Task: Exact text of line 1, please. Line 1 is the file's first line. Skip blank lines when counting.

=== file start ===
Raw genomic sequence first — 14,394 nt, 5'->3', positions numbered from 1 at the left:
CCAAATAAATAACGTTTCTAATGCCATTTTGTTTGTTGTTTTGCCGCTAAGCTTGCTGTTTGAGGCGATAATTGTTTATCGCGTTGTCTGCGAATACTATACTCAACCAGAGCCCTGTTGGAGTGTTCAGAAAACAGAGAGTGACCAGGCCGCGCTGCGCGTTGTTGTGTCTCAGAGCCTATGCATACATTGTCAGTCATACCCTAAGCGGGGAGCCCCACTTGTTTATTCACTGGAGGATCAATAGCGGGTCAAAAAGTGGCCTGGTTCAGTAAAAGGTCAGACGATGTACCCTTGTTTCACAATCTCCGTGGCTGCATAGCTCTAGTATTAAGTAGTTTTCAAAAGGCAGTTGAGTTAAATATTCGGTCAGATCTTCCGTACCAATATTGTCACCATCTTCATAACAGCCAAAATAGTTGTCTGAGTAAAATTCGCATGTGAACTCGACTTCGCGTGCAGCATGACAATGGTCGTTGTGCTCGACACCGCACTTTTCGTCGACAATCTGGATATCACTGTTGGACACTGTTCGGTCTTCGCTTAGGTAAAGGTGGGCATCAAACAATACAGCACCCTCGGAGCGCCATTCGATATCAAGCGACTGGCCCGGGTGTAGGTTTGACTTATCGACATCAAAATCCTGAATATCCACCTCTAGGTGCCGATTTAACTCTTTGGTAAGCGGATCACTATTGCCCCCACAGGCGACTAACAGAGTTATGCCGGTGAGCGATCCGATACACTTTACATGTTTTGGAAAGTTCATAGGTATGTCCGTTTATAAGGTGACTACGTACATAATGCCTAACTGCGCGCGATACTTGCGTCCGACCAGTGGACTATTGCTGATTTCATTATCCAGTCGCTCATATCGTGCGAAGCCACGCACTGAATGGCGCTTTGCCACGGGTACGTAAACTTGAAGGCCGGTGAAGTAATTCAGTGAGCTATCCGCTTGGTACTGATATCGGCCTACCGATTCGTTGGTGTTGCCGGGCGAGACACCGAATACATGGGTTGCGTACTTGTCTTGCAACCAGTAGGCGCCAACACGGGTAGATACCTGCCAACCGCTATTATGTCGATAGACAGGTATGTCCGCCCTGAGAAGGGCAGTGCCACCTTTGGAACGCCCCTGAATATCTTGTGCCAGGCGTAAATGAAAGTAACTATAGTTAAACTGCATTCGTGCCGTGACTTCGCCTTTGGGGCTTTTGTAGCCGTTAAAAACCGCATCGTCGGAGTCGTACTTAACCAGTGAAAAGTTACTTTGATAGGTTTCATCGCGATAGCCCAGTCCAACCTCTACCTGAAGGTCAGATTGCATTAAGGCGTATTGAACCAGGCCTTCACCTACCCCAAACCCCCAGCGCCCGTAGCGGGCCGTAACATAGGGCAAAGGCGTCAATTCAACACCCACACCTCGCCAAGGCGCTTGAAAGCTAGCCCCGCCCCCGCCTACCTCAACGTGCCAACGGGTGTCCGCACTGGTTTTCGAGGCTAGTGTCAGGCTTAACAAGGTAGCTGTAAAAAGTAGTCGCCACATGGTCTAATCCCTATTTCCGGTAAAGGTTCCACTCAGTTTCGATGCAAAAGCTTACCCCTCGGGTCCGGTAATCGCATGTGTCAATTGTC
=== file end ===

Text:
Raw genomic sequence first — 14,394 nt, 5'->3', positions numbered from 1 at the left: